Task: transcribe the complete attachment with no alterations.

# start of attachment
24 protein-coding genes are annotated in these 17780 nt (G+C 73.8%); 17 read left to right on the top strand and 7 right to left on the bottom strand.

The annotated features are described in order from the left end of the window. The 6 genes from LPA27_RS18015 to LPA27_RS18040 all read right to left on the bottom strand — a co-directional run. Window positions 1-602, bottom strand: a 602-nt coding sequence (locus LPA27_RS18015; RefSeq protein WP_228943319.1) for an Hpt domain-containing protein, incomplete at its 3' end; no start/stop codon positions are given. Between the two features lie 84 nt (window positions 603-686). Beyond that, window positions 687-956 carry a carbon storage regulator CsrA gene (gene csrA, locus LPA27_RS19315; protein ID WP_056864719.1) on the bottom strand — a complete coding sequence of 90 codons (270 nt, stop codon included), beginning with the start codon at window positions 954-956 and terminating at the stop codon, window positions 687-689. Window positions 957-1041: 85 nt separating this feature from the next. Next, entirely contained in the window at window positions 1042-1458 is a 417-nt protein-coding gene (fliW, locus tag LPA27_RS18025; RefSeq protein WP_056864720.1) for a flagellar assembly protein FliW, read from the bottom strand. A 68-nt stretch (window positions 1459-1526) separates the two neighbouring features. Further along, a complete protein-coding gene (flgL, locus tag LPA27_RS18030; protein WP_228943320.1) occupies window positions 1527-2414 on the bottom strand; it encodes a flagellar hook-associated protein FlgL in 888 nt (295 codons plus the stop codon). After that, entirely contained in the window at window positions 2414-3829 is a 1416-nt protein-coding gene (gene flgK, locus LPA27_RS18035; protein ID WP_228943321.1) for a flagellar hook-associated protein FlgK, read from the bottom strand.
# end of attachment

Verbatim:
24 protein-coding genes are annotated in these 17780 nt (G+C 73.8%); 17 read left to right on the top strand and 7 right to left on the bottom strand.

The annotated features are described in order from the left end of the window. The 6 genes from LPA27_RS18015 to LPA27_RS18040 all read right to left on the bottom strand — a co-directional run. Window positions 1-602, bottom strand: a 602-nt coding sequence (locus LPA27_RS18015; RefSeq protein WP_228943319.1) for an Hpt domain-containing protein, incomplete at its 3' end; no start/stop codon positions are given. Between the two features lie 84 nt (window positions 603-686). Beyond that, window positions 687-956 carry a carbon storage regulator CsrA gene (gene csrA, locus LPA27_RS19315; protein ID WP_056864719.1) on the bottom strand — a complete coding sequence of 90 codons (270 nt, stop codon included), beginning with the start codon at window positions 954-956 and terminating at the stop codon, window positions 687-689. Window positions 957-1041: 85 nt separating this feature from the next. Next, entirely contained in the window at window positions 1042-1458 is a 417-nt protein-coding gene (fliW, locus tag LPA27_RS18025; RefSeq protein WP_056864720.1) for a flagellar assembly protein FliW, read from the bottom strand. A 68-nt stretch (window positions 1459-1526) separates the two neighbouring features. Further along, a complete protein-coding gene (flgL, locus tag LPA27_RS18030; protein WP_228943320.1) occupies window positions 1527-2414 on the bottom strand; it encodes a flagellar hook-associated protein FlgL in 888 nt (295 codons plus the stop codon). After that, entirely contained in the window at window positions 2414-3829 is a 1416-nt protein-coding gene (gene flgK, locus LPA27_RS18035; protein ID WP_228943321.1) for a flagellar hook-associated protein FlgK, read from the bottom strand.